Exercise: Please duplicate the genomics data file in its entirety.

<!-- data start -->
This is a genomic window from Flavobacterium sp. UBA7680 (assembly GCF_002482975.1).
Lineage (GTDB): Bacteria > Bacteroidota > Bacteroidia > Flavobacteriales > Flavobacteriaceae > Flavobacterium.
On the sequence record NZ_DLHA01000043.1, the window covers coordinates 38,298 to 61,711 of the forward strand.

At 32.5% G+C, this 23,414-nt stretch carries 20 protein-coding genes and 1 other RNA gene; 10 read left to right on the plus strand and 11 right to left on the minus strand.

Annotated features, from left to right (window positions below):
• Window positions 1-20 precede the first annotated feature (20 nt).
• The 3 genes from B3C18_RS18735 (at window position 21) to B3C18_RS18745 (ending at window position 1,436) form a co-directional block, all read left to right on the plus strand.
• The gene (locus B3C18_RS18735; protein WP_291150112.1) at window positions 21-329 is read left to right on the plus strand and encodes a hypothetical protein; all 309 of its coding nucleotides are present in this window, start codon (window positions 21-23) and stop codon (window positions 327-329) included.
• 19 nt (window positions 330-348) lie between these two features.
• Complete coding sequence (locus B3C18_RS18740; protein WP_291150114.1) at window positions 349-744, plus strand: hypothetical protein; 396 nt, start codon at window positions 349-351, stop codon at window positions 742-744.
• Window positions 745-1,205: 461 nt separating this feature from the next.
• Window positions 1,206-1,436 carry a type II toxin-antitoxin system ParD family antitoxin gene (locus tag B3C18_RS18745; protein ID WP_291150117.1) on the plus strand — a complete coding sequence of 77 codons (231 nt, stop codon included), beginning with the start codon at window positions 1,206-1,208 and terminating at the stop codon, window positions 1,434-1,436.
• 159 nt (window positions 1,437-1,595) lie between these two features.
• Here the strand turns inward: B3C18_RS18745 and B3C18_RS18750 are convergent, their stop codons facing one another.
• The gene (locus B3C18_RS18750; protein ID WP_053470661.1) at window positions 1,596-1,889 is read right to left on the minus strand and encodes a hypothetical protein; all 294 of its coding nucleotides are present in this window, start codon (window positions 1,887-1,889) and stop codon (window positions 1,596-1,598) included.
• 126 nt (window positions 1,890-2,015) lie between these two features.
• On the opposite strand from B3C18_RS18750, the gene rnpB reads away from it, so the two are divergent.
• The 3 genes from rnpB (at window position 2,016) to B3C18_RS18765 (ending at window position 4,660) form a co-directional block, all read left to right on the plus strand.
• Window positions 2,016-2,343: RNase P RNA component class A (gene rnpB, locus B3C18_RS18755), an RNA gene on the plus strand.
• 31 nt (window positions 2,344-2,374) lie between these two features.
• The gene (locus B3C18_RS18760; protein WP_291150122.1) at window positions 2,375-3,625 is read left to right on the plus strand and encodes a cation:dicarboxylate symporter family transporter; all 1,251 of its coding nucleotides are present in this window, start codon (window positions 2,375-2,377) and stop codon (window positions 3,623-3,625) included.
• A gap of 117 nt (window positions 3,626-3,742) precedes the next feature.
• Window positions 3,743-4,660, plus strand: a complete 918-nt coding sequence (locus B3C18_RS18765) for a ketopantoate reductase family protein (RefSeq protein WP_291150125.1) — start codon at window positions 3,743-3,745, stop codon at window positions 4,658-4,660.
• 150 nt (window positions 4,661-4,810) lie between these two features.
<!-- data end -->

This is a genomic window from Flavobacterium sp. UBA7680 (assembly GCF_002482975.1).
Lineage (GTDB): Bacteria > Bacteroidota > Bacteroidia > Flavobacteriales > Flavobacteriaceae > Flavobacterium.
On the sequence record NZ_DLHA01000043.1, the window covers coordinates 38,298 to 61,711 of the forward strand.

At 32.5% G+C, this 23,414-nt stretch carries 20 protein-coding genes and 1 other RNA gene; 10 read left to right on the plus strand and 11 right to left on the minus strand.

Annotated features, from left to right (window positions below):
• Window positions 1-20 precede the first annotated feature (20 nt).
• The 3 genes from B3C18_RS18735 (at window position 21) to B3C18_RS18745 (ending at window position 1,436) form a co-directional block, all read left to right on the plus strand.
• The gene (locus B3C18_RS18735; protein WP_291150112.1) at window positions 21-329 is read left to right on the plus strand and encodes a hypothetical protein; all 309 of its coding nucleotides are present in this window, start codon (window positions 21-23) and stop codon (window positions 327-329) included.
• 19 nt (window positions 330-348) lie between these two features.
• Complete coding sequence (locus B3C18_RS18740; protein WP_291150114.1) at window positions 349-744, plus strand: hypothetical protein; 396 nt, start codon at window positions 349-351, stop codon at window positions 742-744.
• Window positions 745-1,205: 461 nt separating this feature from the next.
• Window positions 1,206-1,436 carry a type II toxin-antitoxin system ParD family antitoxin gene (locus tag B3C18_RS18745; protein ID WP_291150117.1) on the plus strand — a complete coding sequence of 77 codons (231 nt, stop codon included), beginning with the start codon at window positions 1,206-1,208 and terminating at the stop codon, window positions 1,434-1,436.
• 159 nt (window positions 1,437-1,595) lie between these two features.
• Here the strand turns inward: B3C18_RS18745 and B3C18_RS18750 are convergent, their stop codons facing one another.
• The gene (locus B3C18_RS18750; protein ID WP_053470661.1) at window positions 1,596-1,889 is read right to left on the minus strand and encodes a hypothetical protein; all 294 of its coding nucleotides are present in this window, start codon (window positions 1,887-1,889) and stop codon (window positions 1,596-1,598) included.
• 126 nt (window positions 1,890-2,015) lie between these two features.
• On the opposite strand from B3C18_RS18750, the gene rnpB reads away from it, so the two are divergent.
• The 3 genes from rnpB (at window position 2,016) to B3C18_RS18765 (ending at window position 4,660) form a co-directional block, all read left to right on the plus strand.
• Window positions 2,016-2,343: RNase P RNA component class A (gene rnpB, locus B3C18_RS18755), an RNA gene on the plus strand.
• 31 nt (window positions 2,344-2,374) lie between these two features.
• The gene (locus B3C18_RS18760; protein WP_291150122.1) at window positions 2,375-3,625 is read left to right on the plus strand and encodes a cation:dicarboxylate symporter family transporter; all 1,251 of its coding nucleotides are present in this window, start codon (window positions 2,375-2,377) and stop codon (window positions 3,623-3,625) included.
• A gap of 117 nt (window positions 3,626-3,742) precedes the next feature.
• Window positions 3,743-4,660, plus strand: a complete 918-nt coding sequence (locus B3C18_RS18765) for a ketopantoate reductase family protein (RefSeq protein WP_291150125.1) — start codon at window positions 3,743-3,745, stop codon at window positions 4,658-4,660.
• 150 nt (window positions 4,661-4,810) lie between these two features.